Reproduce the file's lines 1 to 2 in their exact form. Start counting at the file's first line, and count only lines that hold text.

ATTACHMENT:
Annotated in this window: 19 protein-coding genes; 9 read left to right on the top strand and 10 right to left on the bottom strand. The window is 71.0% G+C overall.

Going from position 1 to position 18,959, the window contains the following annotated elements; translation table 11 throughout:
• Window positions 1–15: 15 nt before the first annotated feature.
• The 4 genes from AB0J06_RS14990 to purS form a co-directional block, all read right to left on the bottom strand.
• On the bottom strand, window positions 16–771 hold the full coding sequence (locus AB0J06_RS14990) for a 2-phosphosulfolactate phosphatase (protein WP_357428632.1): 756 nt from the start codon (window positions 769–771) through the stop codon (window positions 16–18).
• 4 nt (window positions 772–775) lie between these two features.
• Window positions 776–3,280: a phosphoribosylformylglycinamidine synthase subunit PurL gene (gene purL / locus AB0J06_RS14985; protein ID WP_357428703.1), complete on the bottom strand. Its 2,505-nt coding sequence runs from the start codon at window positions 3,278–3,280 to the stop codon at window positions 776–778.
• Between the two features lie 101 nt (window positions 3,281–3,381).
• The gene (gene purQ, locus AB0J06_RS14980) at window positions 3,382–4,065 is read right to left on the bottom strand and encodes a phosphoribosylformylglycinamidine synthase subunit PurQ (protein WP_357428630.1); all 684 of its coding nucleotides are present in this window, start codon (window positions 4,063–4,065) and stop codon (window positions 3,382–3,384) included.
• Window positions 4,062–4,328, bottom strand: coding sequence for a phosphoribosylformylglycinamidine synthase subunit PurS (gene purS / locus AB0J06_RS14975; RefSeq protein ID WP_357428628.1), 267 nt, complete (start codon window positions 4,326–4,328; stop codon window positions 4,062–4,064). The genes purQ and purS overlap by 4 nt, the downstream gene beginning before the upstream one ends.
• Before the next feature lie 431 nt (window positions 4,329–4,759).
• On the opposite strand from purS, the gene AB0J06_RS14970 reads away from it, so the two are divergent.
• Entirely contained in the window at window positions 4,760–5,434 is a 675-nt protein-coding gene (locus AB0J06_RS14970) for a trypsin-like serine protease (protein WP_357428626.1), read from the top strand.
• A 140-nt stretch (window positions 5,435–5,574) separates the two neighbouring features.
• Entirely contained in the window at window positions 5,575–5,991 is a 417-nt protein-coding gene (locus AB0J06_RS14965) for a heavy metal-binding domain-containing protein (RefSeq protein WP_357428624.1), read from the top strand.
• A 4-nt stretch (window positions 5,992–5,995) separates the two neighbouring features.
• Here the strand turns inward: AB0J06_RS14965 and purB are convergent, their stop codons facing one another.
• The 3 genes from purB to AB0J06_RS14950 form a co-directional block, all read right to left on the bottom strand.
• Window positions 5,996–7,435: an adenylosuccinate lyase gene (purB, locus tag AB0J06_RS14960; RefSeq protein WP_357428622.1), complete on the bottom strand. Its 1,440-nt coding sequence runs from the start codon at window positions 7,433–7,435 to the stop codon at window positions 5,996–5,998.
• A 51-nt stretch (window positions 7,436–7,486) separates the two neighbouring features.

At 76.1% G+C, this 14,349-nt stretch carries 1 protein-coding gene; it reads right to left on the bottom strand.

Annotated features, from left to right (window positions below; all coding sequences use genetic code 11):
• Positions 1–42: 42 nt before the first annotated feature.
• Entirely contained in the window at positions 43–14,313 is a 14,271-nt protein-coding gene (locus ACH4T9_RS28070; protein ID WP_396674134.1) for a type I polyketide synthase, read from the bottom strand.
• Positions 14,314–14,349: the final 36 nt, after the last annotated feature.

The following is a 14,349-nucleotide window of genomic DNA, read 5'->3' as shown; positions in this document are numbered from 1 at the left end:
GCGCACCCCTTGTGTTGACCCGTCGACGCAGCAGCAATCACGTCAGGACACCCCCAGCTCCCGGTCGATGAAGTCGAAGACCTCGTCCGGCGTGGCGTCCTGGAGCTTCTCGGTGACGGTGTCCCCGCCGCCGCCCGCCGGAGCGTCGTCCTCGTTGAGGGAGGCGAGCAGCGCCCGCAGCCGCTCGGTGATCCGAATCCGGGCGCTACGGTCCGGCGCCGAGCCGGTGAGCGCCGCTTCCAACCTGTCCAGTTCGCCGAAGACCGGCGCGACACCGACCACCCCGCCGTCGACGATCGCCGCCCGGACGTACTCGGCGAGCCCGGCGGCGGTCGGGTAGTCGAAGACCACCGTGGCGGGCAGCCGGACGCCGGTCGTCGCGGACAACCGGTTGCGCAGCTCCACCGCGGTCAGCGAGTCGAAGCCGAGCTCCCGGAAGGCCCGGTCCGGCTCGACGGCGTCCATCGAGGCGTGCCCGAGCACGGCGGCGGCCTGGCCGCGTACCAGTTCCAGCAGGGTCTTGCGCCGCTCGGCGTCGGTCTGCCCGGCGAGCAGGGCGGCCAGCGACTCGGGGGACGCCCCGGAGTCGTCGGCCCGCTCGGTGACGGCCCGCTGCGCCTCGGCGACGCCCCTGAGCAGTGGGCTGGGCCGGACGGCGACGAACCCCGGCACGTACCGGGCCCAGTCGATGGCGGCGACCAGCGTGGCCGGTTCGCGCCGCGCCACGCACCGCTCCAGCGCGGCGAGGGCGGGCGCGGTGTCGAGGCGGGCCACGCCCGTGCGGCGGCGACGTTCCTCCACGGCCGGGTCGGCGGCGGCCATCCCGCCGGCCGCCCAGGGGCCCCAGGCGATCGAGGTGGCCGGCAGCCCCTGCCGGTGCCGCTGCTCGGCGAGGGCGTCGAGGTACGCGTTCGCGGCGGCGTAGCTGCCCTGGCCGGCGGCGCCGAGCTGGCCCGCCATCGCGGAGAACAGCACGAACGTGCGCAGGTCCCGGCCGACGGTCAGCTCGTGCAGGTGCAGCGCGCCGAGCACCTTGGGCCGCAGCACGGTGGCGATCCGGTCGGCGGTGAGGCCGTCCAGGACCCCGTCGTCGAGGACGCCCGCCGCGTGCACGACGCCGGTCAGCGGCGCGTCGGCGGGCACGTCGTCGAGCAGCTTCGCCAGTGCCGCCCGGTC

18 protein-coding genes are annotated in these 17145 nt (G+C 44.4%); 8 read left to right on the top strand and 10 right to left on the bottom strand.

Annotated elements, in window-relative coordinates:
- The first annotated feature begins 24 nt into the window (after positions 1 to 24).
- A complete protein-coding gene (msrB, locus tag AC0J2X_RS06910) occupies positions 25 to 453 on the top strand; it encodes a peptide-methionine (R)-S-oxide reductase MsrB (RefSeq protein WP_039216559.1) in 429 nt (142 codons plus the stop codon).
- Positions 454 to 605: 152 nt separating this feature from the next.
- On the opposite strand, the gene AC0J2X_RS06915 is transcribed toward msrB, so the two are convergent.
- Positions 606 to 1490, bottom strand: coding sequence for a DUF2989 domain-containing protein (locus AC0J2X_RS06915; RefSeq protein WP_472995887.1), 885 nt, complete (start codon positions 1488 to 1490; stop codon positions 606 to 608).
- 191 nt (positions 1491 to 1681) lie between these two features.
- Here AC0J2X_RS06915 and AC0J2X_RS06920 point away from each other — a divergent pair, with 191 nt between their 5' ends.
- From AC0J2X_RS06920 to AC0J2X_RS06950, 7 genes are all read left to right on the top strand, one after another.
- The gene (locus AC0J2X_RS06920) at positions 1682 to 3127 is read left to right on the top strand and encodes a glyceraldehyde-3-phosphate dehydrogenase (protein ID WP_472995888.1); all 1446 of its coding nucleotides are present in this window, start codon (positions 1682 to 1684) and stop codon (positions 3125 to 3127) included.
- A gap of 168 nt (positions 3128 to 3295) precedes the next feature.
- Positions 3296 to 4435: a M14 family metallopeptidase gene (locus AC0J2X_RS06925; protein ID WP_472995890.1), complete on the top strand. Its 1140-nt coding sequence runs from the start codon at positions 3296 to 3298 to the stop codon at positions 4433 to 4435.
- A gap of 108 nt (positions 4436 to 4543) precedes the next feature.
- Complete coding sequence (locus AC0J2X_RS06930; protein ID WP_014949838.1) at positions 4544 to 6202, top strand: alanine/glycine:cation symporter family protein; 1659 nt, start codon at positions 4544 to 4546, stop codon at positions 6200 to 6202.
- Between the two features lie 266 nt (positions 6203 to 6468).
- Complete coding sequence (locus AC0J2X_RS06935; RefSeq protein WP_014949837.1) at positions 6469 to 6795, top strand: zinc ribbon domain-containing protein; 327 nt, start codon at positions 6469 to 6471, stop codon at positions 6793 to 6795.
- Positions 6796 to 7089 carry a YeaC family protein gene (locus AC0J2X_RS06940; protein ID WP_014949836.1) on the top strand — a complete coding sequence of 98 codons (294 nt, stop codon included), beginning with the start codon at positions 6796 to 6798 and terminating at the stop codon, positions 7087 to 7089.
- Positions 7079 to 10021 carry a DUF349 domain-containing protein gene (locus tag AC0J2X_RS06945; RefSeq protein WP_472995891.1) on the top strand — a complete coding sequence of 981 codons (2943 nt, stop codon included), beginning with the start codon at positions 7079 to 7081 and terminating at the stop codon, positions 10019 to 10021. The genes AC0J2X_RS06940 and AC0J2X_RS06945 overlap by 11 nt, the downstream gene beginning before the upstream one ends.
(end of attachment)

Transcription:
Annotated in this window: 19 protein-coding genes; 9 read left to right on the top strand and 10 right to left on the bottom strand. The window is 71.0% G+C overall.

Going from position 1 to position 18,959, the window contains the following annotated elements; translation table 11 throughout: